Roider trial gets underway

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As most records in the case – including search warrants, psychological exam reports and various motions – were ordered sealed, Monroe County has been left with many unanswered questions concerning the January 2019 death of 35-year-old Steven Becker in Waterloo.

Now that the murder trial is finally underway, the community is gaining some much anticipated insight.

Kyle M. Roider, 33, is charged with first degree murder with a firearm and aggravated battery in Becker’s death. Aside from the charges being brought against Roider, many details of this case have remained under wraps until now.

Opening statements were heard and multiple witnesses for the prosecution testified during the trial’s first day at the Monroe County Courthouse on Wednesday.

The jurors were briefed prior to opening statements by Judge Julia Gomric, who said that if the prosecution does not prove the defendant’s guilt beyond a reasonable doubt, they must find him not guilty.

Opening statements

In opening statements, Monroe County State’s Attorney Lucas Liefer established a timeline leading up to the discovery of Becker’s body in the basement of the house Roider was inhabiting at 107 N. Church Street in Waterloo on Jan. 11, 2019. Liefer told the jury that by the time deliberation rolls around, they will be considering not if Roider committed the charges brought against him, but if he had “some sort of justification” for those offenses.

The timeline is so exact, Liefer told jurors, due to a Harrisonville Telephone Company surveillance camera being so close to Roider’s then-residence as well as witness Jennifer McClure, who was friends with both Becker and Roider. This footage, along with witness descriptions, was shown in court.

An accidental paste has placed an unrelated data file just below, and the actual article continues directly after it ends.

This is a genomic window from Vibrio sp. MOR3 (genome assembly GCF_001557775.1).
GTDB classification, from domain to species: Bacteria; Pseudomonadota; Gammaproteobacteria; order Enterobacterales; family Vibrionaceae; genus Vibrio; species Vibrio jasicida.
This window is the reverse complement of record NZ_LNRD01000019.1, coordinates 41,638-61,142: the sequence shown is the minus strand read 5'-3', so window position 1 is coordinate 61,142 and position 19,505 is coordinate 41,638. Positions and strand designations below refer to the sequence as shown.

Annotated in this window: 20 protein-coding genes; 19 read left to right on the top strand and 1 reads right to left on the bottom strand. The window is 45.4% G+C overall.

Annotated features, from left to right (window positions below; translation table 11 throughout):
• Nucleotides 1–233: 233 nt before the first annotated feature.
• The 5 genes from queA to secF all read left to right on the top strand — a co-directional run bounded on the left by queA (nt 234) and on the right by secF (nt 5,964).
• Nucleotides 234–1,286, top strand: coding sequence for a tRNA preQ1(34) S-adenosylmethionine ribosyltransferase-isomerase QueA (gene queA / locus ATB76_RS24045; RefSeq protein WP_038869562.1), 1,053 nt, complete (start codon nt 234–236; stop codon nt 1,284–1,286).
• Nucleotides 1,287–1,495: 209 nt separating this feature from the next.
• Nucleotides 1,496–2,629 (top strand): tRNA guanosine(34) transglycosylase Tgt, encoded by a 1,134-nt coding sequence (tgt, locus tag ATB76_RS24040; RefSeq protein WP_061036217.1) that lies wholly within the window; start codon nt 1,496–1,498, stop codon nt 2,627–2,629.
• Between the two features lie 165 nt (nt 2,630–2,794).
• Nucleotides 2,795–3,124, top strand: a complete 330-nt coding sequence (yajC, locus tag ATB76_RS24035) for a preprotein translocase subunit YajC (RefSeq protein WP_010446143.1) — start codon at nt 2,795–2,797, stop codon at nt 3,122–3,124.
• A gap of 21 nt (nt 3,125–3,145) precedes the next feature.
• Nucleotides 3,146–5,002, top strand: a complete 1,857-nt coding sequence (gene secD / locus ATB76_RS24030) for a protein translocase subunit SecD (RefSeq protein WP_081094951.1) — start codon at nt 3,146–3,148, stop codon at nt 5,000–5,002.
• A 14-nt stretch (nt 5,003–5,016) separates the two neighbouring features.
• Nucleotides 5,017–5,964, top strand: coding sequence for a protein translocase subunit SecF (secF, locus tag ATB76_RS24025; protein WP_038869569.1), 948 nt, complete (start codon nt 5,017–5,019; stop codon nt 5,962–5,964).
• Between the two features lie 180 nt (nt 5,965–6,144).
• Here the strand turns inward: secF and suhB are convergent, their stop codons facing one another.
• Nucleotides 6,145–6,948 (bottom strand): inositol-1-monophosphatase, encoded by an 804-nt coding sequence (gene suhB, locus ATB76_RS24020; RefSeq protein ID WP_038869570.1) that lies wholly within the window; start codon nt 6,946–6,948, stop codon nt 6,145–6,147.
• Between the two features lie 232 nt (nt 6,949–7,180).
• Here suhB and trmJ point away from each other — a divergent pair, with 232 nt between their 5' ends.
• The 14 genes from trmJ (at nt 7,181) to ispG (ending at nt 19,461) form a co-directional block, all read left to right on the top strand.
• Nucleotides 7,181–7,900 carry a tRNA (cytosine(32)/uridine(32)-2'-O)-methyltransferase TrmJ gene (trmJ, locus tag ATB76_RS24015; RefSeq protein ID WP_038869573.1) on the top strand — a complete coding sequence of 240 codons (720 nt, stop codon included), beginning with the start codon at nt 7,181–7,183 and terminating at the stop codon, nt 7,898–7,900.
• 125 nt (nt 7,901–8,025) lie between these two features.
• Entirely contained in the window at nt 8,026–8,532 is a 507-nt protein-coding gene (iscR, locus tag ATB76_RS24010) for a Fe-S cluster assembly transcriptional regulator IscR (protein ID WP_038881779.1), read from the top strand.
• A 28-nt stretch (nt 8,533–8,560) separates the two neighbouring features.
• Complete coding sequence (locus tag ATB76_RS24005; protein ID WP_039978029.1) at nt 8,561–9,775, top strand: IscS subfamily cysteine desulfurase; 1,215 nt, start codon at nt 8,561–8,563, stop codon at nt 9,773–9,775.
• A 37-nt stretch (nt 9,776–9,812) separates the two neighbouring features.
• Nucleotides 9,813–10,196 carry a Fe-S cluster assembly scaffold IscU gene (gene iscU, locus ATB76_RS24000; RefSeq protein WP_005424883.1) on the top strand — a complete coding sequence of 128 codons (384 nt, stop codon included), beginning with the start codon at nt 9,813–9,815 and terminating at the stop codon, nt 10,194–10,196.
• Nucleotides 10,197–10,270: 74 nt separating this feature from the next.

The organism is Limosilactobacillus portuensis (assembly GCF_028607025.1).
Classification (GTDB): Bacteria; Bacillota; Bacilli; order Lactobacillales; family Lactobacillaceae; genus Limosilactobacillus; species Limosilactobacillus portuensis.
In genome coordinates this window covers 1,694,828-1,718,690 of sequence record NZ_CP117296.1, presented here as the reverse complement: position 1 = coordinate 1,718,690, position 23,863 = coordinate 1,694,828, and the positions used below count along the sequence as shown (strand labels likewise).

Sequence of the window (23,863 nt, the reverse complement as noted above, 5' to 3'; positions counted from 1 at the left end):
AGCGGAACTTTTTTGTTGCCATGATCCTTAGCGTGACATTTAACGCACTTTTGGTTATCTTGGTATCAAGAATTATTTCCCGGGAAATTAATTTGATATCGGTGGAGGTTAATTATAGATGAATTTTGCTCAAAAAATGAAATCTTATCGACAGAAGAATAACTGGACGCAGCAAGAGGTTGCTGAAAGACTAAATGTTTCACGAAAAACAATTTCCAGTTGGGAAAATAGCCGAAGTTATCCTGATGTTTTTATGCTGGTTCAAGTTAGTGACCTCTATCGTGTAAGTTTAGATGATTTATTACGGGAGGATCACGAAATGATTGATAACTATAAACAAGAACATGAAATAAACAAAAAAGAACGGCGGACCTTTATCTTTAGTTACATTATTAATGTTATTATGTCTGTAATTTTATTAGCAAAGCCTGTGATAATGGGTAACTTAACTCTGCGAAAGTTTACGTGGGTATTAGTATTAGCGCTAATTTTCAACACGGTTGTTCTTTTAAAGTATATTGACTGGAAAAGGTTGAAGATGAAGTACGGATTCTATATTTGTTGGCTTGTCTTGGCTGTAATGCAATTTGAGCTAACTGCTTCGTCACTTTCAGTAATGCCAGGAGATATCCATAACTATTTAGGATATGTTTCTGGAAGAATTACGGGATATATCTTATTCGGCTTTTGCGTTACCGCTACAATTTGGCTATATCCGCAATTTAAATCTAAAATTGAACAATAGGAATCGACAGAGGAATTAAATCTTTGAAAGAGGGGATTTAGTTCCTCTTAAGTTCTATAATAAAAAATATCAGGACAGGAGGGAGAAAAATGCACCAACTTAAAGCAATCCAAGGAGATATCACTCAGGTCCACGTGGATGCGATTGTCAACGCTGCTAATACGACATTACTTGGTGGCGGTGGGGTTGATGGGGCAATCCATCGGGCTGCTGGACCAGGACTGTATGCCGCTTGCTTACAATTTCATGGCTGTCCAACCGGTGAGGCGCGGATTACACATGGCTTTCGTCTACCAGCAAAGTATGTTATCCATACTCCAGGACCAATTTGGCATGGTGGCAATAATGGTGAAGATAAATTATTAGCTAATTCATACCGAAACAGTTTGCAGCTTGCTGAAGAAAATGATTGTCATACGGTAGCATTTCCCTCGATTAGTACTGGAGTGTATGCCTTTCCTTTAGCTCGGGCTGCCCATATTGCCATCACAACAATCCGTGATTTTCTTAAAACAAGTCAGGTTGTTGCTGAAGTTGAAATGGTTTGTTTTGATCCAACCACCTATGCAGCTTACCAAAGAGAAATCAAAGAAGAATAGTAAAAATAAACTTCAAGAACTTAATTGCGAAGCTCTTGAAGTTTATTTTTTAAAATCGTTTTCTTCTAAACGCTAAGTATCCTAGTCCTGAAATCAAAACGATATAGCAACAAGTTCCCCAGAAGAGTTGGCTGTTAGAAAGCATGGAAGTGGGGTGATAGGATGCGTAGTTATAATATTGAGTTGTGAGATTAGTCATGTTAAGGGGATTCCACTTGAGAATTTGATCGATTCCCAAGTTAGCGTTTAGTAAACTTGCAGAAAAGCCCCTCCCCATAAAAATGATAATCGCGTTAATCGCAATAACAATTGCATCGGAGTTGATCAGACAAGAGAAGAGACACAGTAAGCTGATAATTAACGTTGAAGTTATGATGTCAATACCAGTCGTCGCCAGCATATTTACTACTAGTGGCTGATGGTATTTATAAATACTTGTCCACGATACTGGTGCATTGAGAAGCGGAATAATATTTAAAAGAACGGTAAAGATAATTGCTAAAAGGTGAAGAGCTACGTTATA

The estimated time of Becker’s death was consistent in both prosecution and defense accounts: during a window of time after two of Roider’s friends – one being McClure – left Roider’s house while Becker stayed, and before Roider went to McClure’s residence in Millstadt on Jan. 9, 2019.

Liefer discussed the two gunshot wounds Becker sustained: one on the upper leg/groin area and one to the head.

Roider’s defense attorney, TJ Matthes, did not dispute the existence of these two gunshot wounds in his opening statement, but told jurors Roider acted in self-defense. Without using those exact words, Matthes said Becker had threatened Roider and possessed a knife. Matthes said that at the time of the alleged murder, Becker was “uncontrollable” and in the process of a “drug binge.”

“At that time, Kyle chose to stay alive,” Matthes told the court.

Matthes also detailed how Roider felt in the hours and days after the shooting, emphasizing he “didn’t try to hide anything” although he could not tell friends and family what had occurred. After Roider arrived at McClure’s house that evening, he stayed there for a couple of days until she “confronted” him on Jan. 11 – a detail confirmed by McClure and in keeping with the prosecution’s opening statement – at which point he was “incoherent,” Matthes said.

Earlier in his opening statement, Matthes explained Roider had left prescribed schizophrenia medication at his residence and did not consume it while staying with McClure.

Roider appeared calm throughout opening statements and the rest of Wednesday’s proceedings. He greeted family and friends who sat intently in the gallery with a smile, looking excited to see so many people he knew. At the end of proceedings, he also bid farewell to loved ones.

Prosecution calls witnesses

Liefer called six witnesses to the stand Wednesday. First was Becker’s mother Claudine, who confirmed via picture that her son is the one whose death would be the topic of the trial. She then explained he had been using her car during the timeline the prosecution and defense presented in opening statements.

The witnesses who generated perhaps the most questions from the prosecution were McClure – who was Roider’s close friend – and Joshua Easton, an Illinois State Police crime scene investigator.